The mainstream media narrative framing President-elect Trump as a mean-spirited homophobe could not be further from the truth. From a purely factual perspective, only one presidential candidate can lay claim to a record of anti-gay policy stances. Her name — Hillary Rodham Clinton.
During one of his campaign stops in Greeley, Colorado, President-elect Trump made an unprecedented move by becoming the first GOP candidate in history to openly embrace the LGBTQ community when he proudly displayed a rainbow-colored flag with the words “LGBT For Trump” written across it.
Despite this symbolic move, many members of the gay community possess an unfounded fear that a Trump presidency signals the end of a newfound era of equality ushered in Obama’s years in office. Those who study the facts will clearly see the opposite is the reality.
Trump has, not once, said a thing to disparage the gay community. To the contrary, he has come out (pun intended) time and time again in support of and in favor of of the continued progress made by the LGBTQ community in recent years. In the aftermath of the Orlando nightclub shooting, Trump decried the actions of Islamic terrorist Omar Mateen as “an assault on the ability of free people to live their lives, love who they want, and express their identity.”
Do these sound like the words of a homophobic tyrant or do they sound like the words of an understanding man committed to protecting, not only the LGBTQ community, but all American citizens?
Many members of the LGBTQ community seem hell-bent on branding President-elect Trump as a militant religious zealot bent on the total elimination of the gay community and the forceful usurpation of all of their rights, leaving them with nothing but a one-way ticket to the nearest LGBTQ concentration camp, which will reside somewhere near the impending Mexican-American wall.
One of the concerns voiced by the LGBTQ community highlights Trump’s proposed support of the FADA (First Amendment Defense Act), which prevents the federal government from discriminating against individuals and institutions who follow their beliefs regarding marriage. This act protects advocates from both sides of the same-sex marriage debate from being stripped of nonprofit tax-exempt status, licenses, grants, contracts, or accreditation.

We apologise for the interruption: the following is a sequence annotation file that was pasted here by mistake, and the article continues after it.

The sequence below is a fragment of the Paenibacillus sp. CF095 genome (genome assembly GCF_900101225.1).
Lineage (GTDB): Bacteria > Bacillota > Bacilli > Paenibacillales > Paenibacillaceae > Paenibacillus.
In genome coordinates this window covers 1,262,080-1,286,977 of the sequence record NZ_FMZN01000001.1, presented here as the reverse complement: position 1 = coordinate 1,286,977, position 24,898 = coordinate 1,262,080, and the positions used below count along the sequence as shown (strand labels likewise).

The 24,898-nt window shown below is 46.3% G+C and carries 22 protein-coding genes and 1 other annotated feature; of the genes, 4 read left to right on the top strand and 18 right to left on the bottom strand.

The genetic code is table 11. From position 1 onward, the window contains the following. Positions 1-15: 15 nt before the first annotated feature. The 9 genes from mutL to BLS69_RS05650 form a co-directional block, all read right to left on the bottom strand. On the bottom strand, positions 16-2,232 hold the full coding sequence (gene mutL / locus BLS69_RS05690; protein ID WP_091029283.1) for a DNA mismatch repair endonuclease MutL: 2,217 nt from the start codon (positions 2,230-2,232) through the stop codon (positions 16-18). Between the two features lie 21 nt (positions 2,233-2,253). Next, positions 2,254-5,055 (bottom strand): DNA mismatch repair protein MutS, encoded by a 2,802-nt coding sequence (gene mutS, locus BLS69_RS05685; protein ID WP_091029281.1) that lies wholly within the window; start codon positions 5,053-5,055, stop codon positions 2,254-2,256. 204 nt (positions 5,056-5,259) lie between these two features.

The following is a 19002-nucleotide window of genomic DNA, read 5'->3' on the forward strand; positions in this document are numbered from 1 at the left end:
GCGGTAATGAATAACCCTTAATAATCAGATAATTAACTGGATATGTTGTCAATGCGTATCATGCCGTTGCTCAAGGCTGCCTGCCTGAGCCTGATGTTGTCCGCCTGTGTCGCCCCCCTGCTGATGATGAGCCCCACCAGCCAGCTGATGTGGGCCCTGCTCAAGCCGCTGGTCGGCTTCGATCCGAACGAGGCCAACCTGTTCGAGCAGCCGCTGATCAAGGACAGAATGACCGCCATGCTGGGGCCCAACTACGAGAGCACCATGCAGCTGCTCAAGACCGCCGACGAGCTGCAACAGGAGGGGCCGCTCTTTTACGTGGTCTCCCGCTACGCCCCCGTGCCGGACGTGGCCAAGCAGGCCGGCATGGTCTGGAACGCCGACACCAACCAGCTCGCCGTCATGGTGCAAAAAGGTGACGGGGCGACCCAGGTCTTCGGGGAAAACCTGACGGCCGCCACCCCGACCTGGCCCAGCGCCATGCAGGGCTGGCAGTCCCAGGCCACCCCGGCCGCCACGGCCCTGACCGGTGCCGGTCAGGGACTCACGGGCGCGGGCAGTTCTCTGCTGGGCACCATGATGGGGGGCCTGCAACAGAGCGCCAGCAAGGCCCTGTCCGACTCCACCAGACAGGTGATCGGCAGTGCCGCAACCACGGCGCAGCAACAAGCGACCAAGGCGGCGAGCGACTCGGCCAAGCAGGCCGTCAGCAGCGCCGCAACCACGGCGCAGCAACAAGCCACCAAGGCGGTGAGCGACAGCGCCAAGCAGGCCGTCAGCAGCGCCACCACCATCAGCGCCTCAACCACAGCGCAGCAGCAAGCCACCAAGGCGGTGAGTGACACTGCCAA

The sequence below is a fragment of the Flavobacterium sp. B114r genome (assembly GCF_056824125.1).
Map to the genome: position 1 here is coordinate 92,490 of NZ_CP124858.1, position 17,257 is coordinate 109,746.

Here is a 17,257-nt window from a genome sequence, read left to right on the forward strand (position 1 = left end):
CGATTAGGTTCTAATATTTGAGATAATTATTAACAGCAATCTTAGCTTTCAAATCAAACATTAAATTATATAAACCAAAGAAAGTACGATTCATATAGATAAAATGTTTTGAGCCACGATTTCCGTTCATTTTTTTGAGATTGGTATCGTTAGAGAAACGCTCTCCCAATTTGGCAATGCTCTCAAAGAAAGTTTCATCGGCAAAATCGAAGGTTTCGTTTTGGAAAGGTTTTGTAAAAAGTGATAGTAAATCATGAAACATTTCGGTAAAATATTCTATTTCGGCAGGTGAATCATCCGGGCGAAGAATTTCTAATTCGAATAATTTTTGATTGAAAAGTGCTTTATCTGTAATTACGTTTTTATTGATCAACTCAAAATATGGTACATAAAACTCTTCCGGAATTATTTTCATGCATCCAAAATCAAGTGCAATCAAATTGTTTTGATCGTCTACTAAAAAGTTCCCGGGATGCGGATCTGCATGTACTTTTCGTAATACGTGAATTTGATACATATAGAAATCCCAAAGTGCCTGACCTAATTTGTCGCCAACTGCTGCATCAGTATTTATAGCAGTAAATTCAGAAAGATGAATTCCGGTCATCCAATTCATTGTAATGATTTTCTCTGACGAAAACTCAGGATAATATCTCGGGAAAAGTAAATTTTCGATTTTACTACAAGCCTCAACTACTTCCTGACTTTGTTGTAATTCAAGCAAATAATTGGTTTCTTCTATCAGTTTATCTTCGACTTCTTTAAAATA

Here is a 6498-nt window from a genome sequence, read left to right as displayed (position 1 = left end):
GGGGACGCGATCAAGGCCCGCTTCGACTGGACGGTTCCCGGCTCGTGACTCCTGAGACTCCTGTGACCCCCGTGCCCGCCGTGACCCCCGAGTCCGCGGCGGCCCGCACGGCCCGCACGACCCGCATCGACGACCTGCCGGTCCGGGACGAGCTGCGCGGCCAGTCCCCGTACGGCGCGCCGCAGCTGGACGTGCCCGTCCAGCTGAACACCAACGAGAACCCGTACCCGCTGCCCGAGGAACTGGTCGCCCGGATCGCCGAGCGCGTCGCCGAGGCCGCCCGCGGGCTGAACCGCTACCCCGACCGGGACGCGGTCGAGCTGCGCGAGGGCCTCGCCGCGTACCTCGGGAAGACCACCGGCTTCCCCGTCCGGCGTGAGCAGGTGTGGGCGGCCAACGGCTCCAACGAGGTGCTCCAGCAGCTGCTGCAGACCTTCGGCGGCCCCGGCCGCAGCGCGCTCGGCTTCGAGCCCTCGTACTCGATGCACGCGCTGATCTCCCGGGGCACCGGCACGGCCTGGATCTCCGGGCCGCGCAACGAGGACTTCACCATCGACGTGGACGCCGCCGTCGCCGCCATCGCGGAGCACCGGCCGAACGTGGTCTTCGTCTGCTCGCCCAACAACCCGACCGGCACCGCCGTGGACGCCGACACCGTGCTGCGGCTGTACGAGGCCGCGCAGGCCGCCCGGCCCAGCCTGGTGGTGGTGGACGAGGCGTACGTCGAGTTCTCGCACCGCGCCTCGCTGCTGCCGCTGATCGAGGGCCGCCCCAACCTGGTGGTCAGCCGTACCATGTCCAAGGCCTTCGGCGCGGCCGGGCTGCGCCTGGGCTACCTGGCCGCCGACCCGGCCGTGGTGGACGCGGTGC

What the FADA does not do is make gay marriage illegal or take away the right of an LGBTQ citizen to be in the hospital with a significant other should an emergency arise. In other words, nothing will really change.
In January 2000, at a news conference in White Plains, New York, Clinton stated that “Marriage has got historic, religious and moral content that goes back to the beginning of time, and I think a marriage is as a marriage has always been, between a man and a woman.”
Once again, in 2004, then-Senator Clinton reiterated her deeply-held belief that “marriage is not just a bond but a sacred bond between a man and a woman.”
Conversely, in his 1987 book, The Art of The Deal, Donald Trump spoke highly of a good friend and lawyer he worked with, who Trump says is gay. Trump lauded his lawyer as a great man, argued that his friend’s life was his to live as he wished, and lamented the fact that others were not as accepting of his friend’s lifestyle.
Yet somehow, despite the facts, Hillary Rodham Clinton became the champion of the LGBTQ community during the last presidential election cycle.
When closely investigating whether or not a politician supports gay rights, it is imperative that we begin by following the money trail. And, in this case, the trail appears to have been quite a rocky road for former Secretary Clinton. Among the many other nations guilty of the worst sort of hatred against the LGBTQ community, Hillary Clinton’s campaign was largely funded by Saudi Arabia, a nation known for legal execution of gay people, simply because they are gay.
“She’s been given tens of millions of dollars by countries that treat women horribly,” President-Elect Trump said regarding Clinton in June. “And countries that kill gays, they kill gays, they push them off of buildings.”
Hillary Clinton has still not explained her reasoning for accepting at least $25 million from Saudi Arabia for the Clinton Foundation, according to the New York Times. The Wall Street Journal reported, last year, that Saudi Arabia has donated between $10 million and $25 million to the Clinton Foundation since 1999.
DKIM-authenticated Wikileaks emails from the inbox of John Podesta, Hillary Clinton’s campaign chairman, revealed that Bill Clinton received a $1 million birthday gift from the Kingdom of Qatar. Qatar, of course, is a nation governed by laws that make an open LGBTQ community illegal, where criminal sanctions will be levied on anyone publicly acknowledging a gay orientation.
Where exactly is the outrage here?